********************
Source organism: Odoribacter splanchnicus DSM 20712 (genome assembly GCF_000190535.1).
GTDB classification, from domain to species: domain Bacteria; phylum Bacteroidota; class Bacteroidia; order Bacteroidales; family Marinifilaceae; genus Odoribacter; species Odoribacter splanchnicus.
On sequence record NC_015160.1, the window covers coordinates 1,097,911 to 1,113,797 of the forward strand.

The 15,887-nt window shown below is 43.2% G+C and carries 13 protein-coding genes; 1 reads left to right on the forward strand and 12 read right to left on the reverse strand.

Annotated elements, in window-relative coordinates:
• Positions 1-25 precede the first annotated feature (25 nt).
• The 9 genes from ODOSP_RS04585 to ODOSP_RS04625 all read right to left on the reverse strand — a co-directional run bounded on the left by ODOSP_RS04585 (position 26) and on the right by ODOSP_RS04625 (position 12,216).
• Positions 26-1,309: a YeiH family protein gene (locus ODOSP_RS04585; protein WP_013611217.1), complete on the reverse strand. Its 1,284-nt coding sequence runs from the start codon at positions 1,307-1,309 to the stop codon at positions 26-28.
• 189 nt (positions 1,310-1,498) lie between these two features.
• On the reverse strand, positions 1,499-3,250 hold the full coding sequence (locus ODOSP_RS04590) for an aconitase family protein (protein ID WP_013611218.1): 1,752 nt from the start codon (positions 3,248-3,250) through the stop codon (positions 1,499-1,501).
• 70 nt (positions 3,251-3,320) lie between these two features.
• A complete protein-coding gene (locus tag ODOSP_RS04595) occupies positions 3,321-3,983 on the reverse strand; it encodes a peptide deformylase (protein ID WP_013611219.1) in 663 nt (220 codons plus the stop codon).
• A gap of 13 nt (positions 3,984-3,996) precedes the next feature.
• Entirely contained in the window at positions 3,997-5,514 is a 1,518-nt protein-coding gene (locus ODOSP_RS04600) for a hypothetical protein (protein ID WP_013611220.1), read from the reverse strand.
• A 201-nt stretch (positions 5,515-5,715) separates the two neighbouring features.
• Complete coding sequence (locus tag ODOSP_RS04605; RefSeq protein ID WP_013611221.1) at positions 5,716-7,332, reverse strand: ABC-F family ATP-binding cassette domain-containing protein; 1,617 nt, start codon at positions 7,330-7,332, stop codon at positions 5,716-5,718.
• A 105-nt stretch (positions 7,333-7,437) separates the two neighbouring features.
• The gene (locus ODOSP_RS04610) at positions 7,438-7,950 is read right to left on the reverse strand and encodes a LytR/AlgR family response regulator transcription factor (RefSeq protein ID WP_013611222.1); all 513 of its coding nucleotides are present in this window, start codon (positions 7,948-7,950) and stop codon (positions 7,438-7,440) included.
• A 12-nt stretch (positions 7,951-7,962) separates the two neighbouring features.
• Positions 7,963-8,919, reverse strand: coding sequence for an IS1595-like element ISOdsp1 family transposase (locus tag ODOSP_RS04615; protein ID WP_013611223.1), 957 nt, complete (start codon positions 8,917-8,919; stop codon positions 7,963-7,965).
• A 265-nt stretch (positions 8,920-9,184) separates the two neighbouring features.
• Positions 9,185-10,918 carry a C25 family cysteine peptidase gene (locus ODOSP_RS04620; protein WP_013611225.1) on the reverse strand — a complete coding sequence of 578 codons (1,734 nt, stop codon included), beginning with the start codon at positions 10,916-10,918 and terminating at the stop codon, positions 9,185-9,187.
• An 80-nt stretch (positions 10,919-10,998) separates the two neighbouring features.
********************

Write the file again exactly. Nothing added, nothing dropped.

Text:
Source organism: Odoribacter splanchnicus DSM 20712 (genome assembly GCF_000190535.1).
GTDB classification, from domain to species: domain Bacteria; phylum Bacteroidota; class Bacteroidia; order Bacteroidales; family Marinifilaceae; genus Odoribacter; species Odoribacter splanchnicus.
On sequence record NC_015160.1, the window covers coordinates 1,097,911 to 1,113,797 of the forward strand.

The 15,887-nt window shown below is 43.2% G+C and carries 13 protein-coding genes; 1 reads left to right on the forward strand and 12 read right to left on the reverse strand.

Annotated elements, in window-relative coordinates:
• Positions 1-25 precede the first annotated feature (25 nt).
• The 9 genes from ODOSP_RS04585 to ODOSP_RS04625 all read right to left on the reverse strand — a co-directional run bounded on the left by ODOSP_RS04585 (position 26) and on the right by ODOSP_RS04625 (position 12,216).
• Positions 26-1,309: a YeiH family protein gene (locus ODOSP_RS04585; protein WP_013611217.1), complete on the reverse strand. Its 1,284-nt coding sequence runs from the start codon at positions 1,307-1,309 to the stop codon at positions 26-28.
• 189 nt (positions 1,310-1,498) lie between these two features.
• On the reverse strand, positions 1,499-3,250 hold the full coding sequence (locus ODOSP_RS04590) for an aconitase family protein (protein ID WP_013611218.1): 1,752 nt from the start codon (positions 3,248-3,250) through the stop codon (positions 1,499-1,501).
• 70 nt (positions 3,251-3,320) lie between these two features.
• A complete protein-coding gene (locus tag ODOSP_RS04595) occupies positions 3,321-3,983 on the reverse strand; it encodes a peptide deformylase (protein ID WP_013611219.1) in 663 nt (220 codons plus the stop codon).
• A gap of 13 nt (positions 3,984-3,996) precedes the next feature.
• Entirely contained in the window at positions 3,997-5,514 is a 1,518-nt protein-coding gene (locus ODOSP_RS04600) for a hypothetical protein (protein ID WP_013611220.1), read from the reverse strand.
• A 201-nt stretch (positions 5,515-5,715) separates the two neighbouring features.
• Complete coding sequence (locus tag ODOSP_RS04605; RefSeq protein ID WP_013611221.1) at positions 5,716-7,332, reverse strand: ABC-F family ATP-binding cassette domain-containing protein; 1,617 nt, start codon at positions 7,330-7,332, stop codon at positions 5,716-5,718.
• A 105-nt stretch (positions 7,333-7,437) separates the two neighbouring features.
• The gene (locus ODOSP_RS04610) at positions 7,438-7,950 is read right to left on the reverse strand and encodes a LytR/AlgR family response regulator transcription factor (RefSeq protein ID WP_013611222.1); all 513 of its coding nucleotides are present in this window, start codon (positions 7,948-7,950) and stop codon (positions 7,438-7,440) included.
• A 12-nt stretch (positions 7,951-7,962) separates the two neighbouring features.
• Positions 7,963-8,919, reverse strand: coding sequence for an IS1595-like element ISOdsp1 family transposase (locus tag ODOSP_RS04615; protein ID WP_013611223.1), 957 nt, complete (start codon positions 8,917-8,919; stop codon positions 7,963-7,965).
• A 265-nt stretch (positions 8,920-9,184) separates the two neighbouring features.
• Positions 9,185-10,918 carry a C25 family cysteine peptidase gene (locus ODOSP_RS04620; protein WP_013611225.1) on the reverse strand — a complete coding sequence of 578 codons (1,734 nt, stop codon included), beginning with the start codon at positions 10,916-10,918 and terminating at the stop codon, positions 9,185-9,187.
• An 80-nt stretch (positions 10,919-10,998) separates the two neighbouring features.